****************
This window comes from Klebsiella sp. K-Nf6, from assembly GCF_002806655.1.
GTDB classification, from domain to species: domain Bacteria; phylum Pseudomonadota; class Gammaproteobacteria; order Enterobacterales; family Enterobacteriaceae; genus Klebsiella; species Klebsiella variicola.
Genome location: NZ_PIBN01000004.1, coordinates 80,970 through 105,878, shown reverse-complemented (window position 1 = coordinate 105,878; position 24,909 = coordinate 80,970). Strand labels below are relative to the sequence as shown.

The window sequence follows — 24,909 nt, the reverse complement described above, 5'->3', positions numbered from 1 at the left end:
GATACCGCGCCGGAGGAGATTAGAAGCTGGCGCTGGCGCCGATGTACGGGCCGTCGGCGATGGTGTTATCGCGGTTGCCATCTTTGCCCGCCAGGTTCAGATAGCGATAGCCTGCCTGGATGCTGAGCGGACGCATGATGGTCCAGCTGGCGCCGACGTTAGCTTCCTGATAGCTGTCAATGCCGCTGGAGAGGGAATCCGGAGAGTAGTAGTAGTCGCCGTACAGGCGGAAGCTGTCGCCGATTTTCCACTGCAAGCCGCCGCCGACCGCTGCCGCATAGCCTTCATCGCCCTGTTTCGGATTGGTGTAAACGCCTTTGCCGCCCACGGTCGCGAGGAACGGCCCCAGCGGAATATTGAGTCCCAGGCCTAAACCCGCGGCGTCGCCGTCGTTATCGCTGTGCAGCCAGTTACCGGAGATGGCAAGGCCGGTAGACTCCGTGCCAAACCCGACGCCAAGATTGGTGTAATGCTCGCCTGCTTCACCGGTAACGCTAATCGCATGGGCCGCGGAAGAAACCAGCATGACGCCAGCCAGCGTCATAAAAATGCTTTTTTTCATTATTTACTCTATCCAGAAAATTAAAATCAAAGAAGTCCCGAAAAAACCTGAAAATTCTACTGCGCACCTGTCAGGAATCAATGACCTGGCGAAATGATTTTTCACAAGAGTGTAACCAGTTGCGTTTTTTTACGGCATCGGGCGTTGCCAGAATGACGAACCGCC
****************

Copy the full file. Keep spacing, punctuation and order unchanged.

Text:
This window comes from Klebsiella sp. K-Nf6, from assembly GCF_002806655.1.
GTDB classification, from domain to species: domain Bacteria; phylum Pseudomonadota; class Gammaproteobacteria; order Enterobacterales; family Enterobacteriaceae; genus Klebsiella; species Klebsiella variicola.
Genome location: NZ_PIBN01000004.1, coordinates 80,970 through 105,878, shown reverse-complemented (window position 1 = coordinate 105,878; position 24,909 = coordinate 80,970). Strand labels below are relative to the sequence as shown.

The window sequence follows — 24,909 nt, the reverse complement described above, 5'->3', positions numbered from 1 at the left end:
GATACCGCGCCGGAGGAGATTAGAAGCTGGCGCTGGCGCCGATGTACGGGCCGTCGGCGATGGTGTTATCGCGGTTGCCATCTTTGCCCGCCAGGTTCAGATAGCGATAGCCTGCCTGGATGCTGAGCGGACGCATGATGGTCCAGCTGGCGCCGACGTTAGCTTCCTGATAGCTGTCAATGCCGCTGGAGAGGGAATCCGGAGAGTAGTAGTAGTCGCCGTACAGGCGGAAGCTGTCGCCGATTTTCCACTGCAAGCCGCCGCCGACCGCTGCCGCATAGCCTTCATCGCCCTGTTTCGGATTGGTGTAAACGCCTTTGCCGCCCACGGTCGCGAGGAACGGCCCCAGCGGAATATTGAGTCCCAGGCCTAAACCCGCGGCGTCGCCGTCGTTATCGCTGTGCAGCCAGTTACCGGAGATGGCAAGGCCGGTAGACTCCGTGCCAAACCCGACGCCAAGATTGGTGTAATGCTCGCCTGCTTCACCGGTAACGCTAATCGCATGGGCCGCGGAAGAAACCAGCATGACGCCAGCCAGCGTCATAAAAATGCTTTTTTTCATTATTTACTCTATCCAGAAAATTAAAATCAAAGAAGTCCCGAAAAAACCTGAAAATTCTACTGCGCACCTGTCAGGAATCAATGACCTGGCGAAATGATTTTTCACAAGAGTGTAACCAGTTGCGTTTTTTTACGGCATCGGGCGTTGCCAGAATGACGAACCGCC